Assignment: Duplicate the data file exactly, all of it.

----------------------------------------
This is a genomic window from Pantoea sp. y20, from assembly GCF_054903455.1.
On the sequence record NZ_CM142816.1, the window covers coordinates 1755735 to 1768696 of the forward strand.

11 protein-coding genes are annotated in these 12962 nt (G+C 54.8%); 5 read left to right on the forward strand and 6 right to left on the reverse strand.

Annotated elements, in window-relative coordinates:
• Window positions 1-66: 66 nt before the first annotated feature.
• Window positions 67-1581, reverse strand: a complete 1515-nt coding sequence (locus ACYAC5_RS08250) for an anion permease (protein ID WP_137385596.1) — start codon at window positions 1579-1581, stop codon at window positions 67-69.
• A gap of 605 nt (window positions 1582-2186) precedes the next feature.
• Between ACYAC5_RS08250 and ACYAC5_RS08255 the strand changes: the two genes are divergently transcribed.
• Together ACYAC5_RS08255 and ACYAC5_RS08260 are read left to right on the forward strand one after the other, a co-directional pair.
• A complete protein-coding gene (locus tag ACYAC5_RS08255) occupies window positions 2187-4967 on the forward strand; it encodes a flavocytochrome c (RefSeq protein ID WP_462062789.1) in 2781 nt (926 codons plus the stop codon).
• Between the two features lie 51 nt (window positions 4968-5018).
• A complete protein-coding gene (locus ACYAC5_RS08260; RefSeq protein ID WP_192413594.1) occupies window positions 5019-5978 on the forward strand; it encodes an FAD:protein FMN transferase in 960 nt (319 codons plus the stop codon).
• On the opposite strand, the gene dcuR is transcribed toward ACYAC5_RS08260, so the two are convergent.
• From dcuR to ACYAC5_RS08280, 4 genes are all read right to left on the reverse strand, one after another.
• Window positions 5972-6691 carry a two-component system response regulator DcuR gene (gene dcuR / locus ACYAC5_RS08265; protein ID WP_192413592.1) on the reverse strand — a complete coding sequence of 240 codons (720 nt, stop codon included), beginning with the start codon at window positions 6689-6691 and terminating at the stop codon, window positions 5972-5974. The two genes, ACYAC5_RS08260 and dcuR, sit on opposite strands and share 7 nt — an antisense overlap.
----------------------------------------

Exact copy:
This is a genomic window from Pantoea sp. y20, from assembly GCF_054903455.1.
On the sequence record NZ_CM142816.1, the window covers coordinates 1755735 to 1768696 of the forward strand.

11 protein-coding genes are annotated in these 12962 nt (G+C 54.8%); 5 read left to right on the forward strand and 6 right to left on the reverse strand.

Annotated elements, in window-relative coordinates:
• Window positions 1-66: 66 nt before the first annotated feature.
• Window positions 67-1581, reverse strand: a complete 1515-nt coding sequence (locus ACYAC5_RS08250) for an anion permease (protein ID WP_137385596.1) — start codon at window positions 1579-1581, stop codon at window positions 67-69.
• A gap of 605 nt (window positions 1582-2186) precedes the next feature.
• Between ACYAC5_RS08250 and ACYAC5_RS08255 the strand changes: the two genes are divergently transcribed.
• Together ACYAC5_RS08255 and ACYAC5_RS08260 are read left to right on the forward strand one after the other, a co-directional pair.
• A complete protein-coding gene (locus tag ACYAC5_RS08255) occupies window positions 2187-4967 on the forward strand; it encodes a flavocytochrome c (RefSeq protein ID WP_462062789.1) in 2781 nt (926 codons plus the stop codon).
• Between the two features lie 51 nt (window positions 4968-5018).
• A complete protein-coding gene (locus ACYAC5_RS08260; RefSeq protein ID WP_192413594.1) occupies window positions 5019-5978 on the forward strand; it encodes an FAD:protein FMN transferase in 960 nt (319 codons plus the stop codon).
• On the opposite strand, the gene dcuR is transcribed toward ACYAC5_RS08260, so the two are convergent.
• From dcuR to ACYAC5_RS08280, 4 genes are all read right to left on the reverse strand, one after another.
• Window positions 5972-6691 carry a two-component system response regulator DcuR gene (gene dcuR / locus ACYAC5_RS08265; protein ID WP_192413592.1) on the reverse strand — a complete coding sequence of 240 codons (720 nt, stop codon included), beginning with the start codon at window positions 6689-6691 and terminating at the stop codon, window positions 5972-5974. The two genes, ACYAC5_RS08260 and dcuR, sit on opposite strands and share 7 nt — an antisense overlap.